Imagine a hand palming a human face forever
posted by Winston Smith at
Nah, dude. Self-defense. Same deal as when he was charged with assaulting that police officer...and killing that guy.
Yeah, I don't want to point any fingers, but it looks like one of us was wrong...
Well, you know I take no pleasure in being that guy who merely happened to be right on this one. Honestly, I never understood your position. As I see it roughly:Here we have one Trayvon Martin whom we know to have been on a simple trip to a store to purchase candy. Others claim this to have been his task, we have video evidence of him purchasing the candy, and we have candy in his pocket. He was on a logical route back from the store when he was killed. Trayvon Martin has no documented history of violence, but some minor, non-violent illegal behavior has been documented.Additionally, we have one George Zimmerman whom we know to have been intending for Trayvon Martin to be detained and questioned by the police. We know he irrationally declared Trayvon Martin to be a "fucking punk." We know he proclaimed that these "fucking punks" "always get away." We know he disregarded advice from a police dispatcher to await the police, and we can very reasonably believe this to be on account of his desire to prevent the fucking punk from getting away AGAIN. George Zimmerman has a documented history of violence which includes domestic assault and assaulting a police officer.We know there was an altercation between these two individuals and Trayvon Martin was killed. The relevant question is of the identity of the aggressor.How anyone could reasonably believe Trayvon Martin to have started this altercation is truly beyond me. I am sympathetic to the position that we ought to suspend judgment given a lack of evidence, but this seems to me to set an extremely dangerous precedent. We can't have a world in which armed men can pick fights, slay their opponents without witness, and hide behind assertions of self-defense.What think ye? I'm afraid I believe your inner contrarian got the best of you on this one. I know that you loathe the zany, irrationally gun-hatin' liberals, and I'm with you, but I can't find a way to reasonably doubt that Zimmerman (irrationally) started and ended this altercation.
Well, I've been meaning to post on that for awhile. We had a hot-and-heavy discussion of that here for awhile, but I just didn't like talking about it. I did agree with the innocent verdict, but most people I like to agree with were on the other side of the issue, and just wasn't happy about having the position that I had. So I just basically let it drop. Funny, I've come close to posting a final post on it on each of the last two days...now this stuff breaks...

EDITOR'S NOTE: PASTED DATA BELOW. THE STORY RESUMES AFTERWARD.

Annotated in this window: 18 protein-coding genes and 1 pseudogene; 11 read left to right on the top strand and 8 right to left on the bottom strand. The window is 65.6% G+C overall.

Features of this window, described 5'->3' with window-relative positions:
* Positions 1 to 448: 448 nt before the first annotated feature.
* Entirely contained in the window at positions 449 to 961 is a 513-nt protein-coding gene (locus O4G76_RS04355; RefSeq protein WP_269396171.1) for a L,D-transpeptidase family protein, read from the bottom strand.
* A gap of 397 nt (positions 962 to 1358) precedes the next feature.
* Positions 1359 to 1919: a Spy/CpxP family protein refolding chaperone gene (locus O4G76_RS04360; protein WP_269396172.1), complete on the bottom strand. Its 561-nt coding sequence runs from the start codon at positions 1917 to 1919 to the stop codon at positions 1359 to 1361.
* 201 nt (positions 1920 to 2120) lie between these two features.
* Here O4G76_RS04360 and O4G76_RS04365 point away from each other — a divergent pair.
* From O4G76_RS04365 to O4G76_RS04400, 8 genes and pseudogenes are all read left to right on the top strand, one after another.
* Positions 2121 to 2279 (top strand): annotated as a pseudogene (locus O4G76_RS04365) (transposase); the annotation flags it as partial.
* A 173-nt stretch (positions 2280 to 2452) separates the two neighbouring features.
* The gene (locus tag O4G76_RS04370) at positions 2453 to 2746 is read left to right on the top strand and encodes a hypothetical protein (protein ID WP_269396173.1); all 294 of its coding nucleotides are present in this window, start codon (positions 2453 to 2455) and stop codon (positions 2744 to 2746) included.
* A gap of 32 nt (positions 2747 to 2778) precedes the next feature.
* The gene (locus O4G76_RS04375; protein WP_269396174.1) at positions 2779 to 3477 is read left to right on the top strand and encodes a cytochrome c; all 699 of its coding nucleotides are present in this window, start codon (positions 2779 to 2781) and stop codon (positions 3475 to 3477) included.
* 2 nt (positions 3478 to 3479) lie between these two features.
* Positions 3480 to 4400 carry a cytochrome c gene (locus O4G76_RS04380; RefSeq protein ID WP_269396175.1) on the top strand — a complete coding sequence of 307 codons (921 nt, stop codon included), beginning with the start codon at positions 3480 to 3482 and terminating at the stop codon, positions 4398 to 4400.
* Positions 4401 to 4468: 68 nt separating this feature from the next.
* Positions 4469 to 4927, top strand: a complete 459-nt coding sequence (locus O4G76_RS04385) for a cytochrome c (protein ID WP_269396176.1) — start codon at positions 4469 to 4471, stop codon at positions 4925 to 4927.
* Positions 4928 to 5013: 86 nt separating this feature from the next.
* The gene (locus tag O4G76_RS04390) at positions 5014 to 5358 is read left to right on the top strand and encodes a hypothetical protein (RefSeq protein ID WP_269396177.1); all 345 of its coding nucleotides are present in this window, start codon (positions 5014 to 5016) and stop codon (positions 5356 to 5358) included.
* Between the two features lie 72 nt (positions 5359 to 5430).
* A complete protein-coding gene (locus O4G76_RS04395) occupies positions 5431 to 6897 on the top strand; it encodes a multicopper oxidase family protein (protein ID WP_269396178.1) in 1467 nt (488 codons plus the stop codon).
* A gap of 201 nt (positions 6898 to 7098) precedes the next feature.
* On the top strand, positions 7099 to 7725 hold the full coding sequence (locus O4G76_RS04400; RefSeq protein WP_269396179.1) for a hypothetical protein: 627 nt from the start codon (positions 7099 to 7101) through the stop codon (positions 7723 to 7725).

*chants* Post, post, post, post! *chants*This is a safe place where there is no wrong answer and everyone loves you.Given our history in which you are almost always correct, I am entirely willing to be wrong here, I just don't yet see it.
WS,My initial reaction was that Zimmerman should have been found guilty, but either by the trial or shortly after the verdict (my memory is hazy), I came to agree that the innocent verdict was correct, given the relevant law. I thought Ta-Nehisi Coates summed it up well:In trying to assess the killing of Trayvon Martin by George Zimmerman, two seemingly conflicting truths emerge for me. The first is that based on the case presented by the state, and based on Florida law, George Zimmerman should not have been convicted of second degree murder or manslaughter. The second is that the killing of Trayvon Martin is a profound injustice. I think the major issue is that the state law does not require armed citizens to de-escalate and disengage from conflict when they can reasonably do so. And so, Zimmerman could lawfully "start and end" (as per Mystic) the altercation. Had Martin been armed, Florida law would, as I understand it, allowed him to shoot and kill Zimmerman if Martin had felt threatened by Zimmerman's behavior. So, in Florida, in an altercation between two armed individual, the law gives them more reason to shoot first and less reason to back down. That is, to me, as troubling as the profound injustice of Martin's death.BestJim
WS,Coates has a follow-up post today which I find quite relevant. You might find it of interest.BestJim
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